Demolition Victims Protest in Wuhan, China
Nearly 300 civilians gathered outside Wuhan Intermediate Court on March 15 to protest a lawsuit against a severely handicapped local man, Zou Bin.
Zou, who is wheelchair bound and cannot talk, was accused of causing “intentional injury” to two of a group that attacked his mother Zou Houzhen, in an attempt to force her to vacate her apartment.
Locals were incensed by the charges, particularly given the sensitive background circumstances: forced evictions inspire deep resentment toward the authorities on the part of the Chinese masses.
While around 300 had gathered, including victims of forced eviction and demolition from elsewhere in the city, only 100 were eventually allowed, in according to Zhang Chunxia, a petitioner.
The others kept vigil outside the court house, sharing their doubts about the alleged death and injury that Zou Bin was accused of affecting as two men broke into his mother’s home attempting to forcibly evict the two of them.
Another petitioner who was in the hearing said Zou Bin had been under detention for over 7 months. His legs bound with blankets, Zou Bin was carried to court by two police officers. Since Zou lost the ability to talk from an illness, he used body language to communicate, nodding or waving the hand during the court hearing.
Zou Bin’s lawyer, Mr. Liu, said that there is not enough evidence to support the charges against him. No verdict was reached on the 15th.
Zou Houzhen said that the Wuhan Procuratorate euphemized “eviction” and “forced demolition” with “relocating,” and “renting,” apparently because they did not want to associate the case with forced eviction.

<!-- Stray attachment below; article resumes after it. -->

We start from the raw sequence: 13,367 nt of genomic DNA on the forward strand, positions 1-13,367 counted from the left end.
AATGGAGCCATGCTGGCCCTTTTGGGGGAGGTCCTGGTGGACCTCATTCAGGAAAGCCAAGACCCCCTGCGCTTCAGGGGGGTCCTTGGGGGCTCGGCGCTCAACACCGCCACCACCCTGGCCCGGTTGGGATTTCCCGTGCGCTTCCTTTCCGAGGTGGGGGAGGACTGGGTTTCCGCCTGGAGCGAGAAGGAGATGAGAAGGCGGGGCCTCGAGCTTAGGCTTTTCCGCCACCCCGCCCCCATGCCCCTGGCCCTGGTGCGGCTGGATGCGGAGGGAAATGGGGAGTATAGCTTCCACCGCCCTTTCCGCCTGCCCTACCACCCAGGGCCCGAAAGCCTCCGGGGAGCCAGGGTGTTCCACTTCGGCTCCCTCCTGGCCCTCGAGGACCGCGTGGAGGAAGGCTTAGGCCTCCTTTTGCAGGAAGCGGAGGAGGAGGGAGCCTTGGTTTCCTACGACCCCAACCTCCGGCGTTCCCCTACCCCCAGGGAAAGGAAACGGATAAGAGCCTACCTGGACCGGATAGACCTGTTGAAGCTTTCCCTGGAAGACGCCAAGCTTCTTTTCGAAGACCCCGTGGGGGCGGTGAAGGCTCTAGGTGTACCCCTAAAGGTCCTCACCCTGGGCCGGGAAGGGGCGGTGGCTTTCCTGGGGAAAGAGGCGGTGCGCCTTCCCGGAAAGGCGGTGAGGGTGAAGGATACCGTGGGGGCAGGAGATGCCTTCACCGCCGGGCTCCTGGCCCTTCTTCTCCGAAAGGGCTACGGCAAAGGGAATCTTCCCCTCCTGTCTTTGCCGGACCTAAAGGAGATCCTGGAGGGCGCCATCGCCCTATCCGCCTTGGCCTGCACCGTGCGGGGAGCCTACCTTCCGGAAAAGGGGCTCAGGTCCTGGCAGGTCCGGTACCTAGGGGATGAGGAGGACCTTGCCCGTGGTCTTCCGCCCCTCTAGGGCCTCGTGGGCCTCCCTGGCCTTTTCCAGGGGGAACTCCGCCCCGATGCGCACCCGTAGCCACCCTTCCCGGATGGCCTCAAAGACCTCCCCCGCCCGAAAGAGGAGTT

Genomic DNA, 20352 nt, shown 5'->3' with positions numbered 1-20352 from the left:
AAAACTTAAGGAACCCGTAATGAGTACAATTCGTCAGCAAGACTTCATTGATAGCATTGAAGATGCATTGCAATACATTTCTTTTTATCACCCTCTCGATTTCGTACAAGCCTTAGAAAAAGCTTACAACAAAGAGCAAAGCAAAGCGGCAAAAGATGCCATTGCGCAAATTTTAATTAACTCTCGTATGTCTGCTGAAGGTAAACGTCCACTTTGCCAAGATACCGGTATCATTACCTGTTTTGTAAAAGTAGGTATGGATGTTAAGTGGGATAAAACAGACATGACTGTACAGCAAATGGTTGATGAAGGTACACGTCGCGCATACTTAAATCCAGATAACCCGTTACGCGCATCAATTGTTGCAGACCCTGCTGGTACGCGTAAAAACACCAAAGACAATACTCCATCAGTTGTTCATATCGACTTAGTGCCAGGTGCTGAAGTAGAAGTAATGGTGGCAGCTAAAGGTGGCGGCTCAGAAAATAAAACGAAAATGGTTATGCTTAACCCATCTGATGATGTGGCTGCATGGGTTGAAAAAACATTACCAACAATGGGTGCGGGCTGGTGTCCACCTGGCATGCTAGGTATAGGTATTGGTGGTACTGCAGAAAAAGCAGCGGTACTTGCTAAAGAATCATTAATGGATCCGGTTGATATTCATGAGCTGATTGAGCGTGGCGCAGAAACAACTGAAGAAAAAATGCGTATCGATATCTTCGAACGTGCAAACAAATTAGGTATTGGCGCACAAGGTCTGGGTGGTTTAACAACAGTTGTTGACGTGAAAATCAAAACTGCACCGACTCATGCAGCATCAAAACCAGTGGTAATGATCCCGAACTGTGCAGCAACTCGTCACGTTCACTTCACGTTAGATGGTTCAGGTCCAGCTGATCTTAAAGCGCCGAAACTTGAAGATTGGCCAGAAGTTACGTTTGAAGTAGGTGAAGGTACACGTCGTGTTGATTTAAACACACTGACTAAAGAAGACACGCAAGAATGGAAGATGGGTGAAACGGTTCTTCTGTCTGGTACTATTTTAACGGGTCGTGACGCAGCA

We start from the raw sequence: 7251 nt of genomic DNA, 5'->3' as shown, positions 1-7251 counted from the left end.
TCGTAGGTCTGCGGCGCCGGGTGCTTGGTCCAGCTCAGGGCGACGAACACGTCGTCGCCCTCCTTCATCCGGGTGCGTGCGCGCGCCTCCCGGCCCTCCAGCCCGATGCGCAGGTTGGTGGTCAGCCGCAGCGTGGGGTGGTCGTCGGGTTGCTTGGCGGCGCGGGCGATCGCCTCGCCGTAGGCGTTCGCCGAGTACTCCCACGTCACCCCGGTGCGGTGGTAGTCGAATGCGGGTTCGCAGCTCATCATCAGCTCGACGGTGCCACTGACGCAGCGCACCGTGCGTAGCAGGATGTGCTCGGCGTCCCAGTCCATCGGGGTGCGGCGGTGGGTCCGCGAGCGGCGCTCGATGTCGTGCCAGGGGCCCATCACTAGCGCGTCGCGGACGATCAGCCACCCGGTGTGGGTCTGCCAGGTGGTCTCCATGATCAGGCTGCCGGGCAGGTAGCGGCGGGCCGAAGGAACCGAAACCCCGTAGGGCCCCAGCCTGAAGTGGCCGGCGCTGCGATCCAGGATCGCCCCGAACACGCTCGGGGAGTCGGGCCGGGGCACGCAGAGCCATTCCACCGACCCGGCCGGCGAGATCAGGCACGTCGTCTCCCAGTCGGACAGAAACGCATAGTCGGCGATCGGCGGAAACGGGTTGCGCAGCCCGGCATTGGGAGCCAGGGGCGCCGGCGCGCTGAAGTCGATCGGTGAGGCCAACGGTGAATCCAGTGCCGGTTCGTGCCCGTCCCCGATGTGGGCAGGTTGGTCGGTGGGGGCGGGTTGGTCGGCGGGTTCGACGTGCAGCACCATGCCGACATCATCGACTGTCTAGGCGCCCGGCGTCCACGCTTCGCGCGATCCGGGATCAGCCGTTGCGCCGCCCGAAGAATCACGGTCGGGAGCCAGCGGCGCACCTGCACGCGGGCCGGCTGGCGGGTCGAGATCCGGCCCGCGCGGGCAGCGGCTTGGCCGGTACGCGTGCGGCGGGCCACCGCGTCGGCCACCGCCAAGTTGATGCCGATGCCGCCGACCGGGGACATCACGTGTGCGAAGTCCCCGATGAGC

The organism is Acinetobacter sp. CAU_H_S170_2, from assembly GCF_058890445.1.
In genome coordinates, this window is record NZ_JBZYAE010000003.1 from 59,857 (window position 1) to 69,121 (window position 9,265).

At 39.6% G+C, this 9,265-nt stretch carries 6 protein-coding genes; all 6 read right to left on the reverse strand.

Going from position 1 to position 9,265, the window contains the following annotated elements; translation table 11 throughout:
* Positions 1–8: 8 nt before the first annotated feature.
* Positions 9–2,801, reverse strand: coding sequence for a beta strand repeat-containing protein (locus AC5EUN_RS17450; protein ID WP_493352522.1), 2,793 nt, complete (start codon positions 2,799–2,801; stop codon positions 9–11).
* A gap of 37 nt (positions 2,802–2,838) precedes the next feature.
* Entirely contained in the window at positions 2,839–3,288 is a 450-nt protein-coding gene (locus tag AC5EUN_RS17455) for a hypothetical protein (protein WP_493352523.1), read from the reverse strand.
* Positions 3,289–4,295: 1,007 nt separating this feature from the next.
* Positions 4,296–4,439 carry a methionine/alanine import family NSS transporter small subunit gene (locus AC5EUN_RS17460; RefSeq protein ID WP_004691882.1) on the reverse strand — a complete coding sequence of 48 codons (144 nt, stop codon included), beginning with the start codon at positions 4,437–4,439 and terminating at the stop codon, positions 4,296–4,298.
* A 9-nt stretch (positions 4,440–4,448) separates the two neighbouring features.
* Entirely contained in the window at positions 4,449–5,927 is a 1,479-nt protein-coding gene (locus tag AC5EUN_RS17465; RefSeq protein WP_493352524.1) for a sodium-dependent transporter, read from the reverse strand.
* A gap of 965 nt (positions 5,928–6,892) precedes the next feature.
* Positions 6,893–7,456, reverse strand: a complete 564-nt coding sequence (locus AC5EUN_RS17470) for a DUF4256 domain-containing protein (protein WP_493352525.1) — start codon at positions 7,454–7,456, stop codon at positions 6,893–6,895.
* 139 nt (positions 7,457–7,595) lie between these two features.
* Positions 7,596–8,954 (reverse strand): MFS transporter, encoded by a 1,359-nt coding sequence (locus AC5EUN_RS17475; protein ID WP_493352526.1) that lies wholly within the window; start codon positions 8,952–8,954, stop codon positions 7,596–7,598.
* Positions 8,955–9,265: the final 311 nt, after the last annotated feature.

The murder was said to have taken place in the evening of Aug. 1, 2010. Over 30 people gathered in front of the apartment building where Zou Houzhen lived. Five got into the building claiming they were helping a family on the 2nd floor to move. But, all of them went straight to the third floor apartment where Zou lived. Zou Houzhen and Zou Bin who were inside, refused to open the door.
When Zou Houzhen came out of her home, she was beaten to the ground and suffered a wrist injury. The 35 year old Zou Bin heard his mother’s cry for help, came out and got into a fight with those who had gathered. The police claim that a fruit knife, found inside Zou Houzhen’s home, was used by Zou Bin to kill one and injure another.
Protesting Eviction With Banners and Propane
On the same time day in Qiaokou District, Wuhan, nearly a thousand victims of forced eviction protested outside a Xinhua Bookstore, some holding signboards, some carrying propane tanks on bikes and wheelbarrows, in an effort to ward off attacks from the police.
Their signs said “Return My Home to Me” and “Stop Violating Our Residency Rights!” The targets of the message were Li Hongzhong, Hubei Provincial Party Committee Secretary, and Ruan Chengfa, Wuhan City Party Committee Secretary.
But it was the propane tanks, which could be combined with flame to deadly effect, that were most efficacious in warding off the special police forces from Wuhan Public Security Bureau. The protesters held those police at bay for at least three hours.
Ruan Chengfa was displeased, accusing the police of not doing enough to “protect the interests of the Party.”
According to insiders interviewed by The Epoch Times, Li Hongzhong was originally from Liaoning province. Ruan Chengfa wanted to thank Li for giving him the position of Party Secretary, so he gave the development project on Wusheng Street to Li’s relatives from Liaoning province.
The forced eviction was then carried out, with no official documentation. Since then, conflicts between Wusheng Street residents and developers have been nonstop.